I am a feminist. I make no bones about it.
This is reflected in my characters and storylines. Mina loves clothes AND hitting people, but more importantly, nobody finds that odd. Conversely, Rick and Sam are bad ass demon hunters who are also super caring, homey people. Sam does almost all the cooking, and Rick is, in universe, a calming, soothing presence. And, more importantly, nobody comments on these behaviors negatively.
On the other side, neither does anybody look down on the non-action characters, male or female. Jeff is a non-action oriented, male hero. He’s the cleric (if we want to get really geeky, and I usually do.), and is well respected by the monster hunting community.
One of my big beefs, as a feminist, is the fact that male villains are almost inevitably rapists. Look, I know the stats on sexual assault, and I’m not saying that we should ban rape and sexual assault in media.
On the other hand, can we not also admit that making almost every villain a rapist is lazy writing? 1, it short-changes men and their emotional depth (as usual), but 2, it reduces rape and sexual assault to the mundane. A paltry banality that every captured female character “must” suffer.
And I realize that this is a fairly heavy topic for me, so let me explain where it’s coming from.
I’m working on my novels these days. It’s a series, and I have this former couple, Edie and Randal. She broke up with him and took a vow of abstinence. In Book One, Randal was pretty much the bad guy, sullen and uncooperative, usually ruining whatever team building Edie managed to do.
The books begin knowing that they broke up nearly a year before, but not what lead up to it. Now in Book Two, I’m getting into it. So to sum up, he’s angry, and she’s trying very hard to ignore it, because they work together, and if people think there is a chance she’ll break her vow of abstinence, they will kill Randal. Which she doesn’t want. Because his jerkass tendencies aside, he’s still important to her. It leads to this exchange:
“What happened the night Edie was invested?” Miguel asked.
The memory of Edie’s tear-streaked face as she ordered him out of her rooms haunted him for a moment. “Ask your sister,” Randal responded, unable to do anything but snarl and glare.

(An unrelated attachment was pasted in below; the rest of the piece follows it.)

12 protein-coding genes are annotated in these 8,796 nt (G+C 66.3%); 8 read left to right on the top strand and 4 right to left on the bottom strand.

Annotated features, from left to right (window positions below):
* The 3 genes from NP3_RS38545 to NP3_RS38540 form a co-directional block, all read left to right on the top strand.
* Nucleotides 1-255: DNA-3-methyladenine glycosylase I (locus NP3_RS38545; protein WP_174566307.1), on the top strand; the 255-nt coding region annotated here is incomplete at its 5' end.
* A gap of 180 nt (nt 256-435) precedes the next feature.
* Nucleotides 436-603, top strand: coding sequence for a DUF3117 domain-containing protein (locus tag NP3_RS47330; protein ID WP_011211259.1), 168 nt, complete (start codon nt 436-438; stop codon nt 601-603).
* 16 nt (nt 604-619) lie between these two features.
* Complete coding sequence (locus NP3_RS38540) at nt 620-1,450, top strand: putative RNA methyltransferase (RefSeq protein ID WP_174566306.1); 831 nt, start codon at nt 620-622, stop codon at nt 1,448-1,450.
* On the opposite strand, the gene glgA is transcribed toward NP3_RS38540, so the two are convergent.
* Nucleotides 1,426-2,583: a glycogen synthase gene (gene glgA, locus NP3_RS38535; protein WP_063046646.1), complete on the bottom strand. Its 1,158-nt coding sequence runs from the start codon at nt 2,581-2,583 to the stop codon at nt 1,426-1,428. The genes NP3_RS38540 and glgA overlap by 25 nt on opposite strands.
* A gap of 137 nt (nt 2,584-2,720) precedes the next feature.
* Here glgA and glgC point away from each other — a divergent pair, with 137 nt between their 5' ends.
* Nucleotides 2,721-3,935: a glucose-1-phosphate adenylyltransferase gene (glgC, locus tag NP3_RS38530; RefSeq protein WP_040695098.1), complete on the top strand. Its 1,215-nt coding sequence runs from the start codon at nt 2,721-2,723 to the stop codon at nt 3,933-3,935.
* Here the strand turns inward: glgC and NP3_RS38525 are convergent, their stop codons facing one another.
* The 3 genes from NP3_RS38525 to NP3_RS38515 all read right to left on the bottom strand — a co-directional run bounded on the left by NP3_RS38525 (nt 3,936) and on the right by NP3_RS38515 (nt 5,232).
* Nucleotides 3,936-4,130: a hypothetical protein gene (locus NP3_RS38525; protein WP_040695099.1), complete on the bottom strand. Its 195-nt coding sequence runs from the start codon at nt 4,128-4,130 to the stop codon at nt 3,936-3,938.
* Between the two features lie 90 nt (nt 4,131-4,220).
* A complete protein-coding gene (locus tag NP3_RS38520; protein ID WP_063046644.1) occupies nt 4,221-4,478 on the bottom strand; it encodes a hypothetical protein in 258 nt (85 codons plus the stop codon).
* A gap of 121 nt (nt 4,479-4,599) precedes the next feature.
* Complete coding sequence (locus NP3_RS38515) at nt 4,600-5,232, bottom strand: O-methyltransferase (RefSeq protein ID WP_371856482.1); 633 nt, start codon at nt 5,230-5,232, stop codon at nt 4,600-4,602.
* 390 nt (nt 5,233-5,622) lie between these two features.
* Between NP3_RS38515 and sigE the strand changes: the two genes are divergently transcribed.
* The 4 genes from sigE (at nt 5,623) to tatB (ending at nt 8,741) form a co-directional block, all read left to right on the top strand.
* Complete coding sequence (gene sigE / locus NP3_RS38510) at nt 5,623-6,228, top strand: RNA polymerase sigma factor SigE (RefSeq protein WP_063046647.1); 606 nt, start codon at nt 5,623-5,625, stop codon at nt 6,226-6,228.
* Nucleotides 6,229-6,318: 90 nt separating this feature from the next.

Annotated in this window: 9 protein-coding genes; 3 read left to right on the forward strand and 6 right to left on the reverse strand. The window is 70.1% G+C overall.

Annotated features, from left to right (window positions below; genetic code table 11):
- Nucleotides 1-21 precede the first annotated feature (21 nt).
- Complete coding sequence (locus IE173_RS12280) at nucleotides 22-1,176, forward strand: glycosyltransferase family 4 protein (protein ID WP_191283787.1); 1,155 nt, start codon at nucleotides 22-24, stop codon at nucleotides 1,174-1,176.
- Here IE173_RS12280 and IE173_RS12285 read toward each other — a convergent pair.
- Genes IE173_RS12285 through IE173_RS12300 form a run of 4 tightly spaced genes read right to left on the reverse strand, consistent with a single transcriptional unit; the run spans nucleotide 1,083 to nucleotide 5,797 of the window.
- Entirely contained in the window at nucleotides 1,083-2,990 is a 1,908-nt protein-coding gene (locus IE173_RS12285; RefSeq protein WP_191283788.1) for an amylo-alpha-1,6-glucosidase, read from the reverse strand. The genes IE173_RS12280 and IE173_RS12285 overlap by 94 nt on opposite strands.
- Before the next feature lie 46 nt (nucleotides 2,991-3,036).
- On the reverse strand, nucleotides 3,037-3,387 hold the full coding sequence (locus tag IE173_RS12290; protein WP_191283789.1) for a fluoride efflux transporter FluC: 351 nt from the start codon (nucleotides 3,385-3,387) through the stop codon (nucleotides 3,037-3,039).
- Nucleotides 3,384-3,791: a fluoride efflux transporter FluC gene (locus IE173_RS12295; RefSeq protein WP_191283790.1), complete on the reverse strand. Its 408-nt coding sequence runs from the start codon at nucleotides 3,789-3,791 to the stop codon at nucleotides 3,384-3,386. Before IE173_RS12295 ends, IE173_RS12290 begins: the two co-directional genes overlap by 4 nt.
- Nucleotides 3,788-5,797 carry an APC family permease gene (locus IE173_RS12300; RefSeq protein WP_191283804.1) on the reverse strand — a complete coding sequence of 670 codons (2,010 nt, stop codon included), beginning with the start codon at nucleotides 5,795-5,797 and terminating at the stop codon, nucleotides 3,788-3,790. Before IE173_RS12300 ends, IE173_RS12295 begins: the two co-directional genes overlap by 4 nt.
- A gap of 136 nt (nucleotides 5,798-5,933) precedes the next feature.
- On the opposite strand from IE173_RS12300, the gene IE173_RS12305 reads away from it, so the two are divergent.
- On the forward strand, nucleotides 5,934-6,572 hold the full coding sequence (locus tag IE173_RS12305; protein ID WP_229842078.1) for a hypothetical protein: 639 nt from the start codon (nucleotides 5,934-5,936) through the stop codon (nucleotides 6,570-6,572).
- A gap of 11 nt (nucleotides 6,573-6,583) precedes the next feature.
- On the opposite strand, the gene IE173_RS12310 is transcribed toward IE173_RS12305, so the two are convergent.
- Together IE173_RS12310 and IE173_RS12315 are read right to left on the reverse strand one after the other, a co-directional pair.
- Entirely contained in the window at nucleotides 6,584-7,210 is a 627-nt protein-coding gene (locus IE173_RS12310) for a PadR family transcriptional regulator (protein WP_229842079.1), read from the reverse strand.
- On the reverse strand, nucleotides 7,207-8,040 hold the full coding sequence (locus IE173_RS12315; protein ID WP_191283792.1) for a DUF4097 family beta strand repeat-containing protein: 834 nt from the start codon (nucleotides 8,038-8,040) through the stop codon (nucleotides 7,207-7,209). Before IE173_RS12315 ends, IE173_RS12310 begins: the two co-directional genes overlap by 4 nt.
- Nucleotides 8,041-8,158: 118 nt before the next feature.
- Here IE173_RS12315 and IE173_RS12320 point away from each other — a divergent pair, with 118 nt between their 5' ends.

“I’m asking you.” Miguel’s rock-hard tone demanded obedience.
“I’m not sure which version Edie prefers these days.” It was a cheap shot. But the truth would likely end in his exile, if not his death. Edie was keeping her mouth shut, and he’d do the same.
While reading this passage out loud to my husband, he stated that I needed to change it, because it sounded “rapey.”
Now, both of us know exactly what happened that night, and it was not rape. But to my husband, the implied sexual violence of the image combined with slightly ambiguous wording would damage my attempt to redeem Randal in this book.
My (feminist) argument for keeping this particular wording is that people shouldn’t jump to rape when reading this. Randal’s a jerk in the first book, but at no point do I ever, remotely hint that Edie is afraid of him, or that he was ever, ever violent towards her in any manner.
The idea that our immediate assumption as readers would not be that a young man got in a fight with his girlfriend, said something that made her cry, and she told him to leave, is an insult to men. And it really is infuriating.
As a feminist, I’m ready for men to have relationships with women that show depth and nuance. I’m ready for men in stories to engage with women on levels beyond the physical, be it romantic or violent.
Yes, Randal shoulders the role of antagonist for most of the first book. That shouldn’t mean that people automatically jump to rapist, but we do. It’s so universal that it’s a running gag on series about movie cliches.
As a feminist, I know I need to write more complicated men. Because keeping my men simple and one dimensional also limits my women. It reduces their interactions with male characters to shallow stereotypes.
We need to challenge the idea of men as oversexed, under emotional, perpetual children that women must ‘tame’.
It’s not about conceiving a universe without sexual assault, or putting women above men. It’s about conceiving a male antagonist who doesn’t default to rapist. It’s about letting men and women interact with the richness and complexities of real people, good and bad.
In short, I’m a feminist writer, and I refuse to short change any of my characters based on gender.
Kate Whitaker writes for fun and profit from the woods of the Olympic Penninsula. You can most likely find her sitting at her kitchen table yelling at kids as she tries to figure out a new way to kill made up monsters. She has a newsletter and a comic.